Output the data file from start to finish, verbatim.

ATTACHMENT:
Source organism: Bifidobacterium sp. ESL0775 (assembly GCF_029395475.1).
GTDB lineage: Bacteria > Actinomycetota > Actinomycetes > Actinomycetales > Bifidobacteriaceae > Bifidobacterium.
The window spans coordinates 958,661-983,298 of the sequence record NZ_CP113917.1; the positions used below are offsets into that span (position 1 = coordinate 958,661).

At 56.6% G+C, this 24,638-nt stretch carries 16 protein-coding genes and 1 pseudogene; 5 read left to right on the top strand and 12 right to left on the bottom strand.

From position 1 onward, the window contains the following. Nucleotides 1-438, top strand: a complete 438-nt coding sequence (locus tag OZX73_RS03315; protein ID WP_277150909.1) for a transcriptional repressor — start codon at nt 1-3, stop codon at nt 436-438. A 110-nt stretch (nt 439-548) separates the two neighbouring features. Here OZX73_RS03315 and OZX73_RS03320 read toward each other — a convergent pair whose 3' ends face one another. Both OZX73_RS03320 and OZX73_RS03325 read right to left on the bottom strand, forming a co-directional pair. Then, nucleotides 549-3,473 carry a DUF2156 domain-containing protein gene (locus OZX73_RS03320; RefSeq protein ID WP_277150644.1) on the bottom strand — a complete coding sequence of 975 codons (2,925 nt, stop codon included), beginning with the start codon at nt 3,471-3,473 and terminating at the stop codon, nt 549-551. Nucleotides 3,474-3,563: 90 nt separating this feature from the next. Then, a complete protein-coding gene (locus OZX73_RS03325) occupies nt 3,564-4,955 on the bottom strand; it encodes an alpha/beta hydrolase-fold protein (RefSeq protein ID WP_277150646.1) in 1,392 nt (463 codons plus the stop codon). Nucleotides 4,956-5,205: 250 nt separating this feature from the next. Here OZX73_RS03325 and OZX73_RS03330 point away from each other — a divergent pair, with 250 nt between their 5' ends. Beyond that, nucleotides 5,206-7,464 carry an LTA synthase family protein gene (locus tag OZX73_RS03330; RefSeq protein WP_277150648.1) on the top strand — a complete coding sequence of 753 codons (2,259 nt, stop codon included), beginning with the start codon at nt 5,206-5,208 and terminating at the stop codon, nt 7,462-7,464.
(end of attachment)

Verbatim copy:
Source organism: Bifidobacterium sp. ESL0775 (assembly GCF_029395475.1).
GTDB lineage: Bacteria > Actinomycetota > Actinomycetes > Actinomycetales > Bifidobacteriaceae > Bifidobacterium.
The window spans coordinates 958,661-983,298 of the sequence record NZ_CP113917.1; the positions used below are offsets into that span (position 1 = coordinate 958,661).

At 56.6% G+C, this 24,638-nt stretch carries 16 protein-coding genes and 1 pseudogene; 5 read left to right on the top strand and 12 right to left on the bottom strand.

From position 1 onward, the window contains the following. Nucleotides 1-438, top strand: a complete 438-nt coding sequence (locus tag OZX73_RS03315; protein ID WP_277150909.1) for a transcriptional repressor — start codon at nt 1-3, stop codon at nt 436-438. A 110-nt stretch (nt 439-548) separates the two neighbouring features. Here OZX73_RS03315 and OZX73_RS03320 read toward each other — a convergent pair whose 3' ends face one another. Both OZX73_RS03320 and OZX73_RS03325 read right to left on the bottom strand, forming a co-directional pair. Then, nucleotides 549-3,473 carry a DUF2156 domain-containing protein gene (locus OZX73_RS03320; RefSeq protein ID WP_277150644.1) on the bottom strand — a complete coding sequence of 975 codons (2,925 nt, stop codon included), beginning with the start codon at nt 3,471-3,473 and terminating at the stop codon, nt 549-551. Nucleotides 3,474-3,563: 90 nt separating this feature from the next. Then, a complete protein-coding gene (locus OZX73_RS03325) occupies nt 3,564-4,955 on the bottom strand; it encodes an alpha/beta hydrolase-fold protein (RefSeq protein ID WP_277150646.1) in 1,392 nt (463 codons plus the stop codon). Nucleotides 4,956-5,205: 250 nt separating this feature from the next. Here OZX73_RS03325 and OZX73_RS03330 point away from each other — a divergent pair, with 250 nt between their 5' ends. Beyond that, nucleotides 5,206-7,464 carry an LTA synthase family protein gene (locus tag OZX73_RS03330; RefSeq protein WP_277150648.1) on the top strand — a complete coding sequence of 753 codons (2,259 nt, stop codon included), beginning with the start codon at nt 5,206-5,208 and terminating at the stop codon, nt 7,462-7,464.